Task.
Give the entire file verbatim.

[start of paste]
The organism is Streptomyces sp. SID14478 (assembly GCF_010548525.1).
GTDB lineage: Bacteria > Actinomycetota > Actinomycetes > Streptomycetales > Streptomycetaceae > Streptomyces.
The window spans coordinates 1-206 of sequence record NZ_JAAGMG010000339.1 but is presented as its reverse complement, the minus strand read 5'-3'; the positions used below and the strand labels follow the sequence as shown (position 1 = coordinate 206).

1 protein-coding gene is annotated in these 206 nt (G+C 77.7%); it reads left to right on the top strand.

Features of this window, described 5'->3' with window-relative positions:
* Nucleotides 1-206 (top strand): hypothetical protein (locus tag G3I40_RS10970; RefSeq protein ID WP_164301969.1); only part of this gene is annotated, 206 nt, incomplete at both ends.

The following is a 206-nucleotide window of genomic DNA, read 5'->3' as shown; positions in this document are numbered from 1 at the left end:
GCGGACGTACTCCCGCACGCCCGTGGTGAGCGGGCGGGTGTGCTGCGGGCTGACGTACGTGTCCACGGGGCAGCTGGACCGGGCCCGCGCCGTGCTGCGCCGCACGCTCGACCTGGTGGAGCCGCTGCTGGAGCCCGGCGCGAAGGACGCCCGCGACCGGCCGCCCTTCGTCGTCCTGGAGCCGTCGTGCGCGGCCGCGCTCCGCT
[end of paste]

The organism is Streptomyces sp. SID14478 (assembly GCF_010548525.1).
GTDB lineage: Bacteria > Actinomycetota > Actinomycetes > Streptomycetales > Streptomycetaceae > Streptomyces.
The window spans coordinates 1-206 of sequence record NZ_JAAGMG010000339.1 but is presented as its reverse complement, the minus strand read 5'-3'; the positions used below and the strand labels follow the sequence as shown (position 1 = coordinate 206).

1 protein-coding gene is annotated in these 206 nt (G+C 77.7%); it reads left to right on the top strand.

Features of this window, described 5'->3' with window-relative positions:
* Nucleotides 1-206 (top strand): hypothetical protein (locus tag G3I40_RS10970; RefSeq protein ID WP_164301969.1); only part of this gene is annotated, 206 nt, incomplete at both ends.

The following is a 206-nucleotide window of genomic DNA, read 5'->3' as shown; positions in this document are numbered from 1 at the left end:
GCGGACGTACTCCCGCACGCCCGTGGTGAGCGGGCGGGTGTGCTGCGGGCTGACGTACGTGTCCACGGGGCAGCTGGACCGGGCCCGCGCCGTGCTGCGCCGCACGCTCGACCTGGTGGAGCCGCTGCTGGAGCCCGGCGCGAAGGACGCCCGCGACCGGCCGCCCTTCGTCGTCCTGGAGCCGTCGTGCGCGGCCGCGCTCCGCT